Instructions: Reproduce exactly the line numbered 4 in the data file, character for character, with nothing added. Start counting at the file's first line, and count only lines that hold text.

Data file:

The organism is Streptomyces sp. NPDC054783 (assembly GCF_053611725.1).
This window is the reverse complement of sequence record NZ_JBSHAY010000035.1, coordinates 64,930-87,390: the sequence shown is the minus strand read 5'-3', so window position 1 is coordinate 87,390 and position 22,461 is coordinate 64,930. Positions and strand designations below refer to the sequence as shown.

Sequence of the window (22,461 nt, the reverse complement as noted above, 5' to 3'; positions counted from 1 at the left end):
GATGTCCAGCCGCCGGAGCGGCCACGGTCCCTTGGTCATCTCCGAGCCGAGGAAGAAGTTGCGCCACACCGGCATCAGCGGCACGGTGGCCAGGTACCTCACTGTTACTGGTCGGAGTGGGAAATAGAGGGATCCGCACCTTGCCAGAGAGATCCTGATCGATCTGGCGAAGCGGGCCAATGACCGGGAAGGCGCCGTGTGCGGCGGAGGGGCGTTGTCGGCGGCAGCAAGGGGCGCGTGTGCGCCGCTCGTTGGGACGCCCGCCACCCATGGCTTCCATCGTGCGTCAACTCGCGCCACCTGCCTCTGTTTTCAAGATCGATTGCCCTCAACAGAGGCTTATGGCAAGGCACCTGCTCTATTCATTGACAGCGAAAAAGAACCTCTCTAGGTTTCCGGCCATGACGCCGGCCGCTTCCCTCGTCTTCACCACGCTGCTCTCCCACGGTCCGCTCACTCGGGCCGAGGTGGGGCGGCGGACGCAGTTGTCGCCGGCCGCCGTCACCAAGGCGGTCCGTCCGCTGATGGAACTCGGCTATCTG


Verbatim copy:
GATGTCCAGCCGCCGGAGCGGCCACGGTCCCTTGGTCATCTCCGAGCCGAGGAAGAAGTTGCGCCACACCGGCATCAGCGGCACGGTGGCCAGGTACCTCACTGTTACTGGTCGGAGTGGGAAATAGAGGGATCCGCACCTTGCCAGAGAGATCCTGATCGATCTGGCGAAGCGGGCCAATGACCGGGAAGGCGCCGTGTGCGGCGGAGGGGCGTTGTCGGCGGCAGCAAGGGGCGCGTGTGCGCCGCTCGTTGGGACGCCCGCCACCCATGGCTTCCATCGTGCGTCAACTCGCGCCACCTGCCTCTGTTTTCAAGATCGATTGCCCTCAACAGAGGCTTATGGCAAGGCACCTGCTCTATTCATTGACAGCGAAAAAGAACCTCTCTAGGTTTCCGGCCATGACGCCGGCCGCTTCCCTCGTCTTCACCACGCTGCTCTCCCACGGTCCGCTCACTCGGGCCGAGGTGGGGCGGCGGACGCAGTTGTCGCCGGCCGCCGTCACCAAGGCGGTCCGTCCGCTGATGGAACTCGGCTATCTG